Google revealed top-secret plans yesterday to send balloons to the edge of space with the lofty aim of bringing Internet to the two-thirds of the global population currently without Web access.
Scientists from the technology giant released up to 30 helium-filled test balloons flying 20km above Christchurch in New Zealand yesterday, carrying antennae linked to ground base stations.
While still in the early stages, “Project Loon” hopes eventually to launch thousands of balloons to provide Internet to remote parts of the world, allowing the more than four billion people with no access to get online.
It could also be used to help after natural disasters, when existing communication infrastructure is affected.
“Project Loon is an experimental technology for balloon-powered Internet access,” the company said from its secretive Google X lab, “where we work on radical, sci-fi-sounding technology solutions to solve really big world problems.”
“Balloons, carried by the wind at altitudes twice as high as commercial planes, can beam Internet access to the ground at speeds similar to today’s 3G networks or faster,” it added.
“It is very early days, but we think a ring of balloons, flying around the globe on the stratospheric winds, might be a way to provide affordable Internet access to rural, remote and under-served areas down on Earth below, or help after disasters, when existing communication infrastructure is affected,” Google said.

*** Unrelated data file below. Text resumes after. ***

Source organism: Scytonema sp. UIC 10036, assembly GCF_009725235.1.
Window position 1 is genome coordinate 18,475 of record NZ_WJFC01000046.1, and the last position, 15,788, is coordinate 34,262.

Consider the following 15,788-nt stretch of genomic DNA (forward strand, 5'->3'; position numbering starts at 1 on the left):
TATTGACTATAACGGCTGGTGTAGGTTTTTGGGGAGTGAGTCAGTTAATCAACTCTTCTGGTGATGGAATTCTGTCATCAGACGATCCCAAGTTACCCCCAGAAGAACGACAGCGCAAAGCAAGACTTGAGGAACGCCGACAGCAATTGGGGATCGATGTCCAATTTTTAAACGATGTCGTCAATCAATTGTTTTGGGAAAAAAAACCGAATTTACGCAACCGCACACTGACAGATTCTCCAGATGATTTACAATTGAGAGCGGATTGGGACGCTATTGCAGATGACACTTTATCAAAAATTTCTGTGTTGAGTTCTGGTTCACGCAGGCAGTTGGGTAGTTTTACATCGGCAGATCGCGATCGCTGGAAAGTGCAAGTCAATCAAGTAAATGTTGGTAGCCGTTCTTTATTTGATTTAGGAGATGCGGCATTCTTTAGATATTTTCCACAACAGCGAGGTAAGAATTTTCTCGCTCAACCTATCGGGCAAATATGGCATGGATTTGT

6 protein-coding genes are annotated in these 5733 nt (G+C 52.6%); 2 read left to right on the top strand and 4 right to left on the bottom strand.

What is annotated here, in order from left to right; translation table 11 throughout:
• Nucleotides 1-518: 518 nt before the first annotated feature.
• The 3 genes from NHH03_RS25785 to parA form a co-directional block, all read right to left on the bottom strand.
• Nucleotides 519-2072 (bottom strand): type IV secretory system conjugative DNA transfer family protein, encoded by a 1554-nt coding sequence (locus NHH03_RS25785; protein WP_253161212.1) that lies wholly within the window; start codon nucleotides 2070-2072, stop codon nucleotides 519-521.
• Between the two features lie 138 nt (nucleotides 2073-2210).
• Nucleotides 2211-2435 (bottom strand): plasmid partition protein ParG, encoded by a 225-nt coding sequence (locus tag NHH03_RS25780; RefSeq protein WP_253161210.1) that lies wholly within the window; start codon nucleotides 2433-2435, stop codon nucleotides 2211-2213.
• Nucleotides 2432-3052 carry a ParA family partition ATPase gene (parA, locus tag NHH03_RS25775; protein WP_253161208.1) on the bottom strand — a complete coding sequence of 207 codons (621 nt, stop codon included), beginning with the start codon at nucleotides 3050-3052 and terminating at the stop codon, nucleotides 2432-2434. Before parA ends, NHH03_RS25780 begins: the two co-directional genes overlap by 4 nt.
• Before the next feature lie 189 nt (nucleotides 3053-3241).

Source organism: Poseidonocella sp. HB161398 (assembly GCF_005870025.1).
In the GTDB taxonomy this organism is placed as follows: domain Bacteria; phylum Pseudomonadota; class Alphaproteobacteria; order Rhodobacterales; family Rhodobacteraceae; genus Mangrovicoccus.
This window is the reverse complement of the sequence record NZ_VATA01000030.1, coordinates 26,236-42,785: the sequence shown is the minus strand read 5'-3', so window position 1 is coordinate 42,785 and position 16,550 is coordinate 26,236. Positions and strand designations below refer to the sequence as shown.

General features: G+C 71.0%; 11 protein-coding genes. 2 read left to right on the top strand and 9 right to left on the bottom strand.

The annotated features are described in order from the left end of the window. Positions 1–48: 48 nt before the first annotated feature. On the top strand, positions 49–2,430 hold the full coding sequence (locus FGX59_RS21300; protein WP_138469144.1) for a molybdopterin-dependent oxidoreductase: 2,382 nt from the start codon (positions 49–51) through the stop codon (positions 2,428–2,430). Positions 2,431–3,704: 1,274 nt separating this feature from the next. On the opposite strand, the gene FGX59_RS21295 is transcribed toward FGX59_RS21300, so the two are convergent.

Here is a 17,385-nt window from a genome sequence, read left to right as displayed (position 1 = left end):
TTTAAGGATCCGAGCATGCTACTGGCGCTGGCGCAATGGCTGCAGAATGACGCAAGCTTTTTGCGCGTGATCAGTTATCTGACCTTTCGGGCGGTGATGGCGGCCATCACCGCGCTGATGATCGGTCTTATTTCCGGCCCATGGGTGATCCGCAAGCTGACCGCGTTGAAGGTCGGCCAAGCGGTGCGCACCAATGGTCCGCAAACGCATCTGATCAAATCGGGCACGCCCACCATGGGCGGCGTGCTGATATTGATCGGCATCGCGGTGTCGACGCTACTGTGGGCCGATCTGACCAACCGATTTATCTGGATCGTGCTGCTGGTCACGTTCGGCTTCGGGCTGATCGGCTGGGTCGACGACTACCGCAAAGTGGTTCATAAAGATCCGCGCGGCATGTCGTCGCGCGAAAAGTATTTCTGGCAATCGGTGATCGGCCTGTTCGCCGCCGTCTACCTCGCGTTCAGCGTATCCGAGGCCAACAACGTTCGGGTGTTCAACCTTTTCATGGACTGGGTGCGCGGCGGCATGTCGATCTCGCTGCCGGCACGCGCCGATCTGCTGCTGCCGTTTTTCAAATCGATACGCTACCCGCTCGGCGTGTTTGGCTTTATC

It works by ground stations connecting to the local Internet infrastructure and beaming signals to the balloons, which are self-powered by solar panels.
The balloons, which once in the stratosphere will be twice as high as commercial airliners and barely visible to the naked eye, are then able to communicate with each other, forming a mesh network in the sky.
Users below have an Internet antenna that they attach to the side of their house, which can send and receive data signals from the balloons passing overhead.
About 50 people were chosen to take part in the trial and were able to link to the Internet.
Google’s ultimate goal is to have a ring of balloons — each the length of a small light aircraft when fully inflated — circling the Earth, ensuring there is no part of the globe that cannot access the Web.
“The idea may sound a bit crazy — and that’s part of the reason we’re calling it Project Loon — but there’s solid science behind it,” Google said, but added: “This is still highly experimental technology and we have a long way to go.”
Project leader Mike Cassidy told reporters that if successful, the technology might allow countries to leapfrog the expense of installing fiber-optic cable.